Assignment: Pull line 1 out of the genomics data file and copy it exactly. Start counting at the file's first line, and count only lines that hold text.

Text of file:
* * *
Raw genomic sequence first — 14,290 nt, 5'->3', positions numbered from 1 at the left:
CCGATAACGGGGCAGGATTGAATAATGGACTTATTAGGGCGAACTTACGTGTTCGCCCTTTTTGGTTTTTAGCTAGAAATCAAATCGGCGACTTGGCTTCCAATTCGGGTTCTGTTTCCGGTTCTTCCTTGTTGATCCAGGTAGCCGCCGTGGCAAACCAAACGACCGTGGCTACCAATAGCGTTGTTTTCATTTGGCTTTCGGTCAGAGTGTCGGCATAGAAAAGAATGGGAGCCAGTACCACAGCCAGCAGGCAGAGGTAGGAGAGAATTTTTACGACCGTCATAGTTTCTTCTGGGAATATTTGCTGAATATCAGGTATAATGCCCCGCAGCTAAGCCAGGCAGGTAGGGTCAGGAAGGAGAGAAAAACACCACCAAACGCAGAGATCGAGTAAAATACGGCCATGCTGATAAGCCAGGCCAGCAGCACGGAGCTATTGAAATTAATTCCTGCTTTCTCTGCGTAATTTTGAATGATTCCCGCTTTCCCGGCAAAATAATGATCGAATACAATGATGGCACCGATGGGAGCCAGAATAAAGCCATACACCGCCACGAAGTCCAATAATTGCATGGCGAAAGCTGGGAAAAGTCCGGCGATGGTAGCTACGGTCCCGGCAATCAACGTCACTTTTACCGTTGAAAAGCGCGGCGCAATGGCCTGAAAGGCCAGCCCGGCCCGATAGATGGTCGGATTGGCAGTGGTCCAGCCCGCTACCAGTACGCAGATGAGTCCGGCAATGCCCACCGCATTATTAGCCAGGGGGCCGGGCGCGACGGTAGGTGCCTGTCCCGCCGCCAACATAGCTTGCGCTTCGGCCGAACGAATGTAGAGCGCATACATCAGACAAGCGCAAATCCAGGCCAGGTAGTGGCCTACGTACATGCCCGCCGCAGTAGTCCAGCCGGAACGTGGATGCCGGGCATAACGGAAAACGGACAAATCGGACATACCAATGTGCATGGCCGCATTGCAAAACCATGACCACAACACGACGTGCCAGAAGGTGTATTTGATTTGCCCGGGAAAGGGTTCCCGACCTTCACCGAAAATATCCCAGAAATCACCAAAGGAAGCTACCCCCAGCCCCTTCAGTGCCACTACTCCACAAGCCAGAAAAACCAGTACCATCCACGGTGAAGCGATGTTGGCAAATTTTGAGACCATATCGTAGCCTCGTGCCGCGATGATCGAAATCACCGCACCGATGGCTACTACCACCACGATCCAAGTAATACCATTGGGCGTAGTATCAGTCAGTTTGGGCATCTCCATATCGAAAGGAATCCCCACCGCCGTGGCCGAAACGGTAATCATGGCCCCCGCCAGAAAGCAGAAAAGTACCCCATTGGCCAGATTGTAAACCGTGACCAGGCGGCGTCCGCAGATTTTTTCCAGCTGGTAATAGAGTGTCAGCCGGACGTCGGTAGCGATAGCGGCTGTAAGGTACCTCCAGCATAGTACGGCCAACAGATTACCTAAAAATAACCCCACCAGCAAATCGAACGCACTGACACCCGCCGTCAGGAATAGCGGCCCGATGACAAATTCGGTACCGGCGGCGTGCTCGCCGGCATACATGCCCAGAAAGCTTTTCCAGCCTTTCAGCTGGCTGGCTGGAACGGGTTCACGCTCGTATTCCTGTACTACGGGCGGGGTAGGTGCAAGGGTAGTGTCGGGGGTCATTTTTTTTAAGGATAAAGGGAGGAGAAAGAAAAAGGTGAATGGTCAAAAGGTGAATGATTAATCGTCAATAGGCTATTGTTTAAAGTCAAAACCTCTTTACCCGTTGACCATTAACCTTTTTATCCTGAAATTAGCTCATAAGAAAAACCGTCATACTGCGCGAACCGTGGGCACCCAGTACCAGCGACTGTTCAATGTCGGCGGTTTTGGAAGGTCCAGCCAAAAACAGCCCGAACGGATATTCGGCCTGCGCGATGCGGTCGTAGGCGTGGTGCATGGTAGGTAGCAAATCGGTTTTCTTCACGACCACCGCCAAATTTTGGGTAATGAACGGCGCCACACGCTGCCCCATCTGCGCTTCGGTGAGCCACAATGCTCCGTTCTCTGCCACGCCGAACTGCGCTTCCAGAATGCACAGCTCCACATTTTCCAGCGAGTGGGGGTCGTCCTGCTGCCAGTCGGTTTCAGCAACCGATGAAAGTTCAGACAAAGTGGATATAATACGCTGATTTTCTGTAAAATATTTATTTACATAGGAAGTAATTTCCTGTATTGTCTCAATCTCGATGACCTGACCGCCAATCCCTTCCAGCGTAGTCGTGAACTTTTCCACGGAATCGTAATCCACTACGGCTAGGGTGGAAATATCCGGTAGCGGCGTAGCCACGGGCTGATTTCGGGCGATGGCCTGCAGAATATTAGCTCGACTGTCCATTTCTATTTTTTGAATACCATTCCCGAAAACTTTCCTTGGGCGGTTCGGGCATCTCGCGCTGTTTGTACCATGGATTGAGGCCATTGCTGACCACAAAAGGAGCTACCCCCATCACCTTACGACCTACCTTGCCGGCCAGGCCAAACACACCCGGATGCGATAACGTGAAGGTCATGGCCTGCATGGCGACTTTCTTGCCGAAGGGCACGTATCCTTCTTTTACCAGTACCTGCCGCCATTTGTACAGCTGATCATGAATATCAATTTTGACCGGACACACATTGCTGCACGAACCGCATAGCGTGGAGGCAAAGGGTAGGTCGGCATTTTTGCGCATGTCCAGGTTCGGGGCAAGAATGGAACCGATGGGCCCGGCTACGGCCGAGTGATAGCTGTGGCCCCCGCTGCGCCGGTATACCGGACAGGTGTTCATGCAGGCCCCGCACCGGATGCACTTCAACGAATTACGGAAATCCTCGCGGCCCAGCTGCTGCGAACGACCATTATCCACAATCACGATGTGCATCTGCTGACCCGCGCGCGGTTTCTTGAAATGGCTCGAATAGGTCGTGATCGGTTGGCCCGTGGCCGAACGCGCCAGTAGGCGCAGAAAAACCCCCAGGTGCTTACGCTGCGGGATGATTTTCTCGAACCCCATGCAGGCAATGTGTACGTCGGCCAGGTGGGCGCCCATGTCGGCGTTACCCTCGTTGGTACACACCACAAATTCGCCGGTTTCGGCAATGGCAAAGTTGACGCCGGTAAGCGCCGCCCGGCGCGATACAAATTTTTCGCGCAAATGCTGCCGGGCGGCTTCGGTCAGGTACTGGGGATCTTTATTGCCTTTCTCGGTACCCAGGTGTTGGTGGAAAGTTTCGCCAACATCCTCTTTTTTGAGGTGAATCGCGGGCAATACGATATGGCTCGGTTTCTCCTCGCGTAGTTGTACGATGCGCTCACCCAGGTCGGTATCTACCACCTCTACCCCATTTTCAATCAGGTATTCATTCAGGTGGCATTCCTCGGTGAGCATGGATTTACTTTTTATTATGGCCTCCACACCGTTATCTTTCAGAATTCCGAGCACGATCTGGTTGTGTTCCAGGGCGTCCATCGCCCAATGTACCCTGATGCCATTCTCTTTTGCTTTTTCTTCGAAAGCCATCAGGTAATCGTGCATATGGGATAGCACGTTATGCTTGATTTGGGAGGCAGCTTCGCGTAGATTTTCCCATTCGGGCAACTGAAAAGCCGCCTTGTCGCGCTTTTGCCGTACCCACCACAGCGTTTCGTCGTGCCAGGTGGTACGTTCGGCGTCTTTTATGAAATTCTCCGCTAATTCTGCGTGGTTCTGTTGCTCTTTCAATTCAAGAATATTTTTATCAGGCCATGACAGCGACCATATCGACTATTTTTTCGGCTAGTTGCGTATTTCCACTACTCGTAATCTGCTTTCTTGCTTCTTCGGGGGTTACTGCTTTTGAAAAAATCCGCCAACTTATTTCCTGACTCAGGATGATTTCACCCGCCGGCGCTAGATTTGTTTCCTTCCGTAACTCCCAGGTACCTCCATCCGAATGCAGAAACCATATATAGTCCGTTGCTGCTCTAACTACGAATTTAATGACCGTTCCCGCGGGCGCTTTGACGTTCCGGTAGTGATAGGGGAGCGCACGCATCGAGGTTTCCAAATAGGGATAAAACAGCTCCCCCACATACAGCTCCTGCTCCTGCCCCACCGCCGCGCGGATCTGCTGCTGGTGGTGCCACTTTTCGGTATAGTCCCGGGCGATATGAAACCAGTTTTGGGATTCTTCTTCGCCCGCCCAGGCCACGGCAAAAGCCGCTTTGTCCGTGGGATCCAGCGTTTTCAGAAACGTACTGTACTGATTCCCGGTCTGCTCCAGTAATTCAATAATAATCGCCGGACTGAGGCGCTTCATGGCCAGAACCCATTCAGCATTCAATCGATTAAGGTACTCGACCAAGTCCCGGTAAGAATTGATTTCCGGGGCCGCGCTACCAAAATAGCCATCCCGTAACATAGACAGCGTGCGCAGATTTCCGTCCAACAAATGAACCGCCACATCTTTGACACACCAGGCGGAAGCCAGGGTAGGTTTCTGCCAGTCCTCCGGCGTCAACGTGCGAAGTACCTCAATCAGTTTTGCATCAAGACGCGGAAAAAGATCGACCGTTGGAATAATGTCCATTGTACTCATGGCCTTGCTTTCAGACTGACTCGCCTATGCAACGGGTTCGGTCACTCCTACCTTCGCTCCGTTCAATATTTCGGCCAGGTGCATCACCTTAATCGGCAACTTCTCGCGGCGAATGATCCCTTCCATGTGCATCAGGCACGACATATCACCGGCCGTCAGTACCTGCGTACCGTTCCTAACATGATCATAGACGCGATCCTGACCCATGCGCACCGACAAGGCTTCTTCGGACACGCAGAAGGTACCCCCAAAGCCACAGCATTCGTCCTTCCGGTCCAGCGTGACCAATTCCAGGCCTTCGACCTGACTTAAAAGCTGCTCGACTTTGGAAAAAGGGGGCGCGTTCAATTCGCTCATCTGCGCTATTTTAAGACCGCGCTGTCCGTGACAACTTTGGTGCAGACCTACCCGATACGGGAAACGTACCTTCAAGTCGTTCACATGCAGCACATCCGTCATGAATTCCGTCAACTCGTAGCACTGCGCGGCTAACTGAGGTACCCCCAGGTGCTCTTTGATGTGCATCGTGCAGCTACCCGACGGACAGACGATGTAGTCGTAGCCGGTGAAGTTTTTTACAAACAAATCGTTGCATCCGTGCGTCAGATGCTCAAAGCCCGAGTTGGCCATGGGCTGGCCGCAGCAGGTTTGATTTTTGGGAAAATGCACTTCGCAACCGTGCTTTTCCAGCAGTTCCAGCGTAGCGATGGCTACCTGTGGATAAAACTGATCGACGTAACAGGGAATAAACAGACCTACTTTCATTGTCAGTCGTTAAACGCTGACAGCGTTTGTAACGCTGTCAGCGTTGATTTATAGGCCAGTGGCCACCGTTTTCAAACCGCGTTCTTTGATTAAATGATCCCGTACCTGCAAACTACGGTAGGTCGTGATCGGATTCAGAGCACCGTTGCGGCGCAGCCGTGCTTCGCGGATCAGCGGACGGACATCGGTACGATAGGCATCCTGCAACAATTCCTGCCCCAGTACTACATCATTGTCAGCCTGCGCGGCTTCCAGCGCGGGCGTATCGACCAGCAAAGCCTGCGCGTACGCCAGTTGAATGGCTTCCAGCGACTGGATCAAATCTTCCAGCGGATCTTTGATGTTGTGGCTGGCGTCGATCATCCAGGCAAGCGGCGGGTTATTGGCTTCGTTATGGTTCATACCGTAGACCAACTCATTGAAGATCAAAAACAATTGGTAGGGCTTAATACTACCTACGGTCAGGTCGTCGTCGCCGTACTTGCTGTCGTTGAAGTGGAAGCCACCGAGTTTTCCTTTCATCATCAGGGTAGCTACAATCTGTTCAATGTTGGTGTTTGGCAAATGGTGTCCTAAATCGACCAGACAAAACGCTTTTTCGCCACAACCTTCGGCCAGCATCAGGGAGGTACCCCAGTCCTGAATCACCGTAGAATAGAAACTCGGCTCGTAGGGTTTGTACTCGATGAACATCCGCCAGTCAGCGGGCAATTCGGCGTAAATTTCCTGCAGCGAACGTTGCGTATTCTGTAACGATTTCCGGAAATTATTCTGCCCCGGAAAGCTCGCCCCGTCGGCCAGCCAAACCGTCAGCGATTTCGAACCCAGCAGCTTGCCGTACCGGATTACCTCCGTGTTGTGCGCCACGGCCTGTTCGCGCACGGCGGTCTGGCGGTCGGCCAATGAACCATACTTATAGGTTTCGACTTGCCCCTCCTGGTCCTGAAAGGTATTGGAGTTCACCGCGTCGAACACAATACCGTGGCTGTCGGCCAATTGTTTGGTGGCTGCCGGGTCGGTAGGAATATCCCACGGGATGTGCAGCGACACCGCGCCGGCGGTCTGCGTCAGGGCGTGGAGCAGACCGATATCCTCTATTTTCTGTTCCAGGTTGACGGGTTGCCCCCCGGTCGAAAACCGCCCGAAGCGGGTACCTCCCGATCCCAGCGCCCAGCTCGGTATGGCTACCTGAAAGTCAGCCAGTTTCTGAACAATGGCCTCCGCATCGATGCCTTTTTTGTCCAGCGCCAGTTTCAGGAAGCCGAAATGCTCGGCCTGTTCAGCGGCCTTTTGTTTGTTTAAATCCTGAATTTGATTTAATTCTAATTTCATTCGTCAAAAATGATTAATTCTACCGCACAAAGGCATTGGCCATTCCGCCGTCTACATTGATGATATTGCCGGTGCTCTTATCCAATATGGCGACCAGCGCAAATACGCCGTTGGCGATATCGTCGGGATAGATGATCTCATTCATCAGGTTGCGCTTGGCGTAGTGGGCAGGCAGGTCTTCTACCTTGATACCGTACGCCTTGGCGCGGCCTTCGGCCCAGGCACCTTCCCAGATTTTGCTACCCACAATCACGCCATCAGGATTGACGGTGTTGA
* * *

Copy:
Raw genomic sequence first — 14,290 nt, 5'->3', positions numbered from 1 at the left: